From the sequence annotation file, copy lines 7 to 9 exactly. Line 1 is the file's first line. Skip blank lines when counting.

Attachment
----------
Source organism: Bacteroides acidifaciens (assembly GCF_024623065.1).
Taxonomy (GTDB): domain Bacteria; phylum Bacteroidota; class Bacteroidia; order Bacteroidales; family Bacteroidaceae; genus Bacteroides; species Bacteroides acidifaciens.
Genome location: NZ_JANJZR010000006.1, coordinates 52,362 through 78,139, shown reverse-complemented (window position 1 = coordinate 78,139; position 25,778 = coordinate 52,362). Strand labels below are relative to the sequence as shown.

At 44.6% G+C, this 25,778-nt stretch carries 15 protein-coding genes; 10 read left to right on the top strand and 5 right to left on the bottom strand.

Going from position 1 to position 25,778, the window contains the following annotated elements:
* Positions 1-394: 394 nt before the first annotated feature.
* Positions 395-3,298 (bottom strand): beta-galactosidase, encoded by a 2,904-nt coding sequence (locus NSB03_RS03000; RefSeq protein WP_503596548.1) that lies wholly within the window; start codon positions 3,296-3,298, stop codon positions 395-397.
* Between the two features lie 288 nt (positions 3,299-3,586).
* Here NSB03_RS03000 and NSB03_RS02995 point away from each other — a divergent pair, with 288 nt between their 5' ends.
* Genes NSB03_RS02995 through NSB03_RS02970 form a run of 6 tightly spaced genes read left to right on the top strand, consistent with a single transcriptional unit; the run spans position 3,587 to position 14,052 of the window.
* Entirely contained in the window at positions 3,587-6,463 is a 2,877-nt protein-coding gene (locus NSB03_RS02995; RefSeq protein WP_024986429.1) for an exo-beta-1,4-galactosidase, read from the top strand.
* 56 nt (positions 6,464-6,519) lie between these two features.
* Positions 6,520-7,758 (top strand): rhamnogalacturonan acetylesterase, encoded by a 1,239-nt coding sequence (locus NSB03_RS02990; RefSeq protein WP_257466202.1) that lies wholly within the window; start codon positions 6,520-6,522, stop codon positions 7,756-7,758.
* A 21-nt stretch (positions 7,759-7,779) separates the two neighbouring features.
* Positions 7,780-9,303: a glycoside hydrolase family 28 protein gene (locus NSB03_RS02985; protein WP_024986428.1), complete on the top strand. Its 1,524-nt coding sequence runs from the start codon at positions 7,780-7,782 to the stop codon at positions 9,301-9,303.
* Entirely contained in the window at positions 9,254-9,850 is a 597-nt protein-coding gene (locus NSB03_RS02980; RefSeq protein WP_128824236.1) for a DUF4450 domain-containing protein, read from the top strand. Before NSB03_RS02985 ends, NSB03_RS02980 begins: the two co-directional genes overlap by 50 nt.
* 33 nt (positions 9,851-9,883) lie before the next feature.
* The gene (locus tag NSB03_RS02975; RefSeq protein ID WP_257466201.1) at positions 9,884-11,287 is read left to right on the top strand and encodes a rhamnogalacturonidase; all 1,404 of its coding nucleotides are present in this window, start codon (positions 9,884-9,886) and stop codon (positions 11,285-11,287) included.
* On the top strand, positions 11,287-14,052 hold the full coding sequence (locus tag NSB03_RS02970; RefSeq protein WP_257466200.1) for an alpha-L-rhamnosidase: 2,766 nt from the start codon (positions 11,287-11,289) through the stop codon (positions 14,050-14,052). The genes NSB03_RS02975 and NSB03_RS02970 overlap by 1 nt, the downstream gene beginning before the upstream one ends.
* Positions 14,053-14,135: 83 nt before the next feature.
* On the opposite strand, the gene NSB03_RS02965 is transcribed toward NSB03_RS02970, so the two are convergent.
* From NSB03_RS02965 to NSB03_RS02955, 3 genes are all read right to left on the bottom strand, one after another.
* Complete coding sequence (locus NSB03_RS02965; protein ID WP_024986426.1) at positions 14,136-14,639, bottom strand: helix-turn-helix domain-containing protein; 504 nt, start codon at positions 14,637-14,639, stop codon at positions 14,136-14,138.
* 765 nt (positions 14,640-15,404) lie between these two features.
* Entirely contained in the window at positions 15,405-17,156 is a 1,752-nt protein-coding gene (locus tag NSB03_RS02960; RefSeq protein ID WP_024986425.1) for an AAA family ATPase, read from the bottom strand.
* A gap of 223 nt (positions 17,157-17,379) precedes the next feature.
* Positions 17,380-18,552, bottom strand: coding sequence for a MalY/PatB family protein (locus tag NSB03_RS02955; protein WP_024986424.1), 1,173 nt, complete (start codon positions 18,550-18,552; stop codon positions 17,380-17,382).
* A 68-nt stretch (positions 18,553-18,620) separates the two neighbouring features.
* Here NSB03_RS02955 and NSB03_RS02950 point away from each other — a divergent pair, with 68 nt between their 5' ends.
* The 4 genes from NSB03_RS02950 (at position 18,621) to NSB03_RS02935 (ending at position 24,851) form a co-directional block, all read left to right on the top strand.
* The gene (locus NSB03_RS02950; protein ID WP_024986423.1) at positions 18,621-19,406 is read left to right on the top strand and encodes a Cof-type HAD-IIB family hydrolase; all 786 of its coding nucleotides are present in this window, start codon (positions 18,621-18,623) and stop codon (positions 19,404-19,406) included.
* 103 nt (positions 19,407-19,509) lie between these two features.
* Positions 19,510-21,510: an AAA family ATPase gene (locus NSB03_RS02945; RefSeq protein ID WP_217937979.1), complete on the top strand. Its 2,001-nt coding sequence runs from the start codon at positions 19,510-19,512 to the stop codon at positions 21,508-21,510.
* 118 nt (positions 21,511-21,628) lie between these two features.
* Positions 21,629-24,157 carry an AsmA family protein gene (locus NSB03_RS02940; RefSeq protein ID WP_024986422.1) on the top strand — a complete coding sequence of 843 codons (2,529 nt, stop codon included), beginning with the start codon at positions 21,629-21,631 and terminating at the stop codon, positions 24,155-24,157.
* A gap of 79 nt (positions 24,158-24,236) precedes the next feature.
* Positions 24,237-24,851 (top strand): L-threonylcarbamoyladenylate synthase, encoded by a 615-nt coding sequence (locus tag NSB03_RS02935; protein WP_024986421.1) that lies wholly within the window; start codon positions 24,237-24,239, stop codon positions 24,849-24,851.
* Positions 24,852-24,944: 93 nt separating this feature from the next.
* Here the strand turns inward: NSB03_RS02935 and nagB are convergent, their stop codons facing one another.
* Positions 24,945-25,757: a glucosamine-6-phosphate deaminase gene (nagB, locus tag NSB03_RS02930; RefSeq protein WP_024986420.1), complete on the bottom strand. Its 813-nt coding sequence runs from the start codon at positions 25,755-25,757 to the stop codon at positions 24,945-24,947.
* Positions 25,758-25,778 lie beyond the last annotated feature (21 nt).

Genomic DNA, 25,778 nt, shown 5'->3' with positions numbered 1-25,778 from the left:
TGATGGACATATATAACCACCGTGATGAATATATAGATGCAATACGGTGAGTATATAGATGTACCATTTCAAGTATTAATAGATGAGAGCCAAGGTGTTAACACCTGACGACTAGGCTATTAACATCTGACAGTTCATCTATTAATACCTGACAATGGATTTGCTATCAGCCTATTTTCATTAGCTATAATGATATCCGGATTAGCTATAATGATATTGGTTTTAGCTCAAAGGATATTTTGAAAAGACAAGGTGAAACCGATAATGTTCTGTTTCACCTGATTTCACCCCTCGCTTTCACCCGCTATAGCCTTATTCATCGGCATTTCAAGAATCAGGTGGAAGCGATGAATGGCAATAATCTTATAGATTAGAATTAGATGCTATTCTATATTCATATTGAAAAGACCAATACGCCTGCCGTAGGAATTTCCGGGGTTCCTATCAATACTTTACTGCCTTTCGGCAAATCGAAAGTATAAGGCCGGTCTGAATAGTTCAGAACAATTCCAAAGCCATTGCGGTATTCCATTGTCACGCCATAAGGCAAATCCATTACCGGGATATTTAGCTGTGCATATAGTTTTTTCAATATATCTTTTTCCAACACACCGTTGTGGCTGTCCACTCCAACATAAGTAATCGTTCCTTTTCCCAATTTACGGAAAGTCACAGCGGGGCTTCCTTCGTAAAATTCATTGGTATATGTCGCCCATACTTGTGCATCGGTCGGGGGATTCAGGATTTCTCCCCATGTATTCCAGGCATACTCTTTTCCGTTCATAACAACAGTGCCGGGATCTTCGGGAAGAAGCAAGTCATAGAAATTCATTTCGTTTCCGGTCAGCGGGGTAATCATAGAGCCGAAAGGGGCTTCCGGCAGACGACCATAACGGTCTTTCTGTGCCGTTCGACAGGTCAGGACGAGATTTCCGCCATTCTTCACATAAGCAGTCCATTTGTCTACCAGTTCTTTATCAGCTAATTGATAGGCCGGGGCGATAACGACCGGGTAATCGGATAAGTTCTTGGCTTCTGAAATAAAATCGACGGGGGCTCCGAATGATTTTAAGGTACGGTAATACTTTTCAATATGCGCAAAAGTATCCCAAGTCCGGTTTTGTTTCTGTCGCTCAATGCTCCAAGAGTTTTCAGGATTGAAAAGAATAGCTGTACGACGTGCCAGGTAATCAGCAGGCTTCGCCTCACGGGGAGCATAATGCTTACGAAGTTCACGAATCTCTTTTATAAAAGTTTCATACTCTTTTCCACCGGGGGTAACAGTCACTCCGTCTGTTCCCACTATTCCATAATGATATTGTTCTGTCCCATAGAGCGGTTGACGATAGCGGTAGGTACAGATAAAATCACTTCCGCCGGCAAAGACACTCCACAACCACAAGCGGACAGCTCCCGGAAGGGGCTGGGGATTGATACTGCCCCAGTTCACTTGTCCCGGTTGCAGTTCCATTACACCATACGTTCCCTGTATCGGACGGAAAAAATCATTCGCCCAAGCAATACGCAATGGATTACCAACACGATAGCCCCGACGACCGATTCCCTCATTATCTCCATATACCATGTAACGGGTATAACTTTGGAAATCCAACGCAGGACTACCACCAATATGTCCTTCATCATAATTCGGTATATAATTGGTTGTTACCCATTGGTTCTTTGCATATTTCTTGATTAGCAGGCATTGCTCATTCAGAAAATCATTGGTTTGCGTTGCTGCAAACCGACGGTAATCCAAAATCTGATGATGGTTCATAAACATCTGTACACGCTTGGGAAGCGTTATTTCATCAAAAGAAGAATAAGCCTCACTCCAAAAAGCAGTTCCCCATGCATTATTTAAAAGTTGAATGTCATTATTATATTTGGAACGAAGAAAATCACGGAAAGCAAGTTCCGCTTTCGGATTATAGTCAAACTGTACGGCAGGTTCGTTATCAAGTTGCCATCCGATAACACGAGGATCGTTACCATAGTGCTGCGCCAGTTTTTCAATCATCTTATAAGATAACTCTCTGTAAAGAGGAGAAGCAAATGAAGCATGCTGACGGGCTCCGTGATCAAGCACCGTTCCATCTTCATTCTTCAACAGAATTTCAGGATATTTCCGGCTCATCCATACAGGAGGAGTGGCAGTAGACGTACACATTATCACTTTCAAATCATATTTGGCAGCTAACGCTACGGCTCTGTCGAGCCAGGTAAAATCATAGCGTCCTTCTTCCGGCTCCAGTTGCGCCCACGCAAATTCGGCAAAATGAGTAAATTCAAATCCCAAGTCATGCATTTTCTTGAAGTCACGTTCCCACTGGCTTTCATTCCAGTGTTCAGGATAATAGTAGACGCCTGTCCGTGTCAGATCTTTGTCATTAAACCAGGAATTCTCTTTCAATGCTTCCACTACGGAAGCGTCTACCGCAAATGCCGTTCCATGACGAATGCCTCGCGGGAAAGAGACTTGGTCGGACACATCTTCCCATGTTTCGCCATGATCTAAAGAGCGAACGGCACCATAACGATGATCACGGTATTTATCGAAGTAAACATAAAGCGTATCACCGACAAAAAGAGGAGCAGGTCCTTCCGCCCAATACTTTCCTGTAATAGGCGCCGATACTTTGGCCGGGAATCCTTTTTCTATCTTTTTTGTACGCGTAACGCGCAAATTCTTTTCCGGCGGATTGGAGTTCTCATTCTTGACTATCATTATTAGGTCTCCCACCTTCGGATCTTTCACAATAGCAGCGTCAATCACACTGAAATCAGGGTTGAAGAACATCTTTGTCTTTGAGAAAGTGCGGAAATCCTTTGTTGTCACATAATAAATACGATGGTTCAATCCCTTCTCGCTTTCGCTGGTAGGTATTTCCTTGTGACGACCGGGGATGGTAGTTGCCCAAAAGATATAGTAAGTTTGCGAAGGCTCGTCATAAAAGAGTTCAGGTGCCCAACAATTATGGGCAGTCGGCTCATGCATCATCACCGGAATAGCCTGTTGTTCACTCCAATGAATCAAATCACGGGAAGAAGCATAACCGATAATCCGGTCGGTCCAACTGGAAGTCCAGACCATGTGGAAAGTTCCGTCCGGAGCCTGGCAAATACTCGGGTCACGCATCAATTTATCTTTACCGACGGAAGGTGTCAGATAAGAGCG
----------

* Positions 395-3,298 (bottom strand): beta-galactosidase, encoded by a 2,904-nt coding sequence (locus NSB03_RS03000; RefSeq protein WP_503596548.1) that lies wholly within the window; start codon positions 3,296-3,298, stop codon positions 395-397.
* Between the two features lie 288 nt (positions 3,299-3,586).
* Here NSB03_RS03000 and NSB03_RS02995 point away from each other — a divergent pair, with 288 nt between their 5' ends.